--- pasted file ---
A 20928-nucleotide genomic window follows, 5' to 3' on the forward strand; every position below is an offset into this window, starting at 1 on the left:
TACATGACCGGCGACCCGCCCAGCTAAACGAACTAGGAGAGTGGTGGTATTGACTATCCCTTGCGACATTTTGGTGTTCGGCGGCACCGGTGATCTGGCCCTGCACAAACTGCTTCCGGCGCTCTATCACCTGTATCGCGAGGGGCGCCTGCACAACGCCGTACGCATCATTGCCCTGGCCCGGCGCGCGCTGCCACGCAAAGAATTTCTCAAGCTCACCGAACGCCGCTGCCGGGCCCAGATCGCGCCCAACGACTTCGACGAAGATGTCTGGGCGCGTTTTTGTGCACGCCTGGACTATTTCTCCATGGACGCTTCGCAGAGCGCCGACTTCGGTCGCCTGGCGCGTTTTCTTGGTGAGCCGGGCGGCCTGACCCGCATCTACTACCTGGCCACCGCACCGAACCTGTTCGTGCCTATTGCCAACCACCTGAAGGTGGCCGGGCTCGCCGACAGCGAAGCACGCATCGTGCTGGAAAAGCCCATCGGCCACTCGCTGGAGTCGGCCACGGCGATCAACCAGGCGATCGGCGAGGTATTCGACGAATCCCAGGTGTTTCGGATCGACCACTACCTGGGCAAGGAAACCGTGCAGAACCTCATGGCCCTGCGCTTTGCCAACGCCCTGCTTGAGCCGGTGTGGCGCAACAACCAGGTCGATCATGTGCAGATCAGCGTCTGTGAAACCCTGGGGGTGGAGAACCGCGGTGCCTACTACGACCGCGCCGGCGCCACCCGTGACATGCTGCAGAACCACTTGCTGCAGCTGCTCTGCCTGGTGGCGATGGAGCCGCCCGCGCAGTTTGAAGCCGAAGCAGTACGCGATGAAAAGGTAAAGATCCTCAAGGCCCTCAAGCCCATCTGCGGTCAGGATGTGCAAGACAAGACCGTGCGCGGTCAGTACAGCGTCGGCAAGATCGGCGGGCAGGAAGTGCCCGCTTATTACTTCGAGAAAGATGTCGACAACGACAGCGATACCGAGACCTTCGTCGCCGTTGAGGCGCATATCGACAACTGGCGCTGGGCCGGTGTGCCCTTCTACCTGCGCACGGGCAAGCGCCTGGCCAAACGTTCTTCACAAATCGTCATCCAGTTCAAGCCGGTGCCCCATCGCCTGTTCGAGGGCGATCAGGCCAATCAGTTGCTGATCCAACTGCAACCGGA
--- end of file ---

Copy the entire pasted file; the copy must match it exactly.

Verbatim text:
A 20928-nucleotide genomic window follows, 5' to 3' on the forward strand; every position below is an offset into this window, starting at 1 on the left:
TACATGACCGGCGACCCGCCCAGCTAAACGAACTAGGAGAGTGGTGGTATTGACTATCCCTTGCGACATTTTGGTGTTCGGCGGCACCGGTGATCTGGCCCTGCACAAACTGCTTCCGGCGCTCTATCACCTGTATCGCGAGGGGCGCCTGCACAACGCCGTACGCATCATTGCCCTGGCCCGGCGCGCGCTGCCACGCAAAGAATTTCTCAAGCTCACCGAACGCCGCTGCCGGGCCCAGATCGCGCCCAACGACTTCGACGAAGATGTCTGGGCGCGTTTTTGTGCACGCCTGGACTATTTCTCCATGGACGCTTCGCAGAGCGCCGACTTCGGTCGCCTGGCGCGTTTTCTTGGTGAGCCGGGCGGCCTGACCCGCATCTACTACCTGGCCACCGCACCGAACCTGTTCGTGCCTATTGCCAACCACCTGAAGGTGGCCGGGCTCGCCGACAGCGAAGCACGCATCGTGCTGGAAAAGCCCATCGGCCACTCGCTGGAGTCGGCCACGGCGATCAACCAGGCGATCGGCGAGGTATTCGACGAATCCCAGGTGTTTCGGATCGACCACTACCTGGGCAAGGAAACCGTGCAGAACCTCATGGCCCTGCGCTTTGCCAACGCCCTGCTTGAGCCGGTGTGGCGCAACAACCAGGTCGATCATGTGCAGATCAGCGTCTGTGAAACCCTGGGGGTGGAGAACCGCGGTGCCTACTACGACCGCGCCGGCGCCACCCGTGACATGCTGCAGAACCACTTGCTGCAGCTGCTCTGCCTGGTGGCGATGGAGCCGCCCGCGCAGTTTGAAGCCGAAGCAGTACGCGATGAAAAGGTAAAGATCCTCAAGGCCCTCAAGCCCATCTGCGGTCAGGATGTGCAAGACAAGACCGTGCGCGGTCAGTACAGCGTCGGCAAGATCGGCGGGCAGGAAGTGCCCGCTTATTACTTCGAGAAAGATGTCGACAACGACAGCGATACCGAGACCTTCGTCGCCGTTGAGGCGCATATCGACAACTGGCGCTGGGCCGGTGTGCCCTTCTACCTGCGCACGGGCAAGCGCCTGGCCAAACGTTCTTCACAAATCGTCATCCAGTTCAAGCCGGTGCCCCATCGCCTGTTCGAGGGCGATCAGGCCAATCAGTTGCTGATCCAACTGCAACCGGA